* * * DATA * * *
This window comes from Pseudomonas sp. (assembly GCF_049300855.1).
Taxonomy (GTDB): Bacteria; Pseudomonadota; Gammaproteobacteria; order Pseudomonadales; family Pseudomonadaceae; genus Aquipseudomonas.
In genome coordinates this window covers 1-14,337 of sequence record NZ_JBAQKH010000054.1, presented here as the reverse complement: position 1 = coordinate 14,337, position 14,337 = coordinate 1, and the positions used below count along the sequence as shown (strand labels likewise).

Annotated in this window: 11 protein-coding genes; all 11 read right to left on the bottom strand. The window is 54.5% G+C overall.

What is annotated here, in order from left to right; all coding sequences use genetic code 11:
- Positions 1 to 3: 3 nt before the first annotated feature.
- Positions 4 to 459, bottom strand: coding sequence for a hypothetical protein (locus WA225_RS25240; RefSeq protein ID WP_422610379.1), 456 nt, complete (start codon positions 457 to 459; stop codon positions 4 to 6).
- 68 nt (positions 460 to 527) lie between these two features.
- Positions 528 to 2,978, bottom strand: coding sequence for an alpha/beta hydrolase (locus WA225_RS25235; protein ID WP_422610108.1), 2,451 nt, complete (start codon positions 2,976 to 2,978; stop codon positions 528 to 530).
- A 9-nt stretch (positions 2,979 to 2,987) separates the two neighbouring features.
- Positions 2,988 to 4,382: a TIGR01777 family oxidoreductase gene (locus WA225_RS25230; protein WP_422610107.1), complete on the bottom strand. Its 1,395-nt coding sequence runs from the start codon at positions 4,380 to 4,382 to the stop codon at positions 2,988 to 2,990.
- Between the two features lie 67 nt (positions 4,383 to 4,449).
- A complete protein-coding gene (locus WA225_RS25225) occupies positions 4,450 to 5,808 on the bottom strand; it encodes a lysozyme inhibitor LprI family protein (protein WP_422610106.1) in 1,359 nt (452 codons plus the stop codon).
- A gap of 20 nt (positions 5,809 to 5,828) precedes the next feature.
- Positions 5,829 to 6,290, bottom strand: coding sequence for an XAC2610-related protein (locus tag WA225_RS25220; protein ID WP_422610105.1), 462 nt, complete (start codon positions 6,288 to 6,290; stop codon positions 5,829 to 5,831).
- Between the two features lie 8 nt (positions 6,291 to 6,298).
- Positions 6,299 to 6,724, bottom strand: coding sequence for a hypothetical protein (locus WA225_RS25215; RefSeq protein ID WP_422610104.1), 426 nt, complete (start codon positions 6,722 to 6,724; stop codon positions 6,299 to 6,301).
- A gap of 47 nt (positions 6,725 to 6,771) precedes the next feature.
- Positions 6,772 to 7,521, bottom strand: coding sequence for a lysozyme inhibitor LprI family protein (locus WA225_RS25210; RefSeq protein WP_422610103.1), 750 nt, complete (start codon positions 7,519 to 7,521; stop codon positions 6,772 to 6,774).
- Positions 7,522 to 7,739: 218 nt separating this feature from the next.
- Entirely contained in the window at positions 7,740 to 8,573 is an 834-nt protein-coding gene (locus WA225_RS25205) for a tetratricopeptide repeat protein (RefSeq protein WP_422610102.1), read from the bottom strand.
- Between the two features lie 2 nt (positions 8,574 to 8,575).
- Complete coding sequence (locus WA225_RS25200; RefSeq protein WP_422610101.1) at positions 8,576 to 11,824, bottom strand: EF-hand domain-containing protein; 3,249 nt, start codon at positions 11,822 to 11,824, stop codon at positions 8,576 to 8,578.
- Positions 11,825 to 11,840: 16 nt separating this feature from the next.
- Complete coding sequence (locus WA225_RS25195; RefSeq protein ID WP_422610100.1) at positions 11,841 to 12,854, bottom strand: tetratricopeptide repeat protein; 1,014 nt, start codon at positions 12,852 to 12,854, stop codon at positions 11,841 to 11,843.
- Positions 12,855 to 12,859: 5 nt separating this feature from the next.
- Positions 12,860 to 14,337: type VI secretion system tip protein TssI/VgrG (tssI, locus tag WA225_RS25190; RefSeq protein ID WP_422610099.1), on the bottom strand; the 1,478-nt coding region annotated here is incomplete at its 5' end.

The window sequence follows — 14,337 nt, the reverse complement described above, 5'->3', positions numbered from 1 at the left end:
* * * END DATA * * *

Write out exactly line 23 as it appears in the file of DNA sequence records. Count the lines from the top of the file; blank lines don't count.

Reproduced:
- Complete coding sequence (locus WA225_RS25200; RefSeq protein WP_422610101.1) at positions 8,576 to 11,824, bottom strand: EF-hand domain-containing protein; 3,249 nt, start codon at positions 11,822 to 11,824, stop codon at positions 8,576 to 8,578.